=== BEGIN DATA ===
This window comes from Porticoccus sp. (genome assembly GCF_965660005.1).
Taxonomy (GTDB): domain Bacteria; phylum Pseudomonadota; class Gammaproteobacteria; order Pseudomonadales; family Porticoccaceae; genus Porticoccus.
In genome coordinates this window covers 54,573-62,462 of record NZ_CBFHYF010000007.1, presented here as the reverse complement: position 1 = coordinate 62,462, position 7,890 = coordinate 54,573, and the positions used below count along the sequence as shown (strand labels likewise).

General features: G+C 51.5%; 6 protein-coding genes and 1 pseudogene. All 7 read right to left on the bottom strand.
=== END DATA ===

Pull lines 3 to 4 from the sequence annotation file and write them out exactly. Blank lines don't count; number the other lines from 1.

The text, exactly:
In genome coordinates this window covers 54,573-62,462 of record NZ_CBFHYF010000007.1, presented here as the reverse complement: position 1 = coordinate 62,462, position 7,890 = coordinate 54,573, and the positions used below count along the sequence as shown (strand labels likewise).

General features: G+C 51.5%; 6 protein-coding genes and 1 pseudogene. All 7 read right to left on the bottom strand.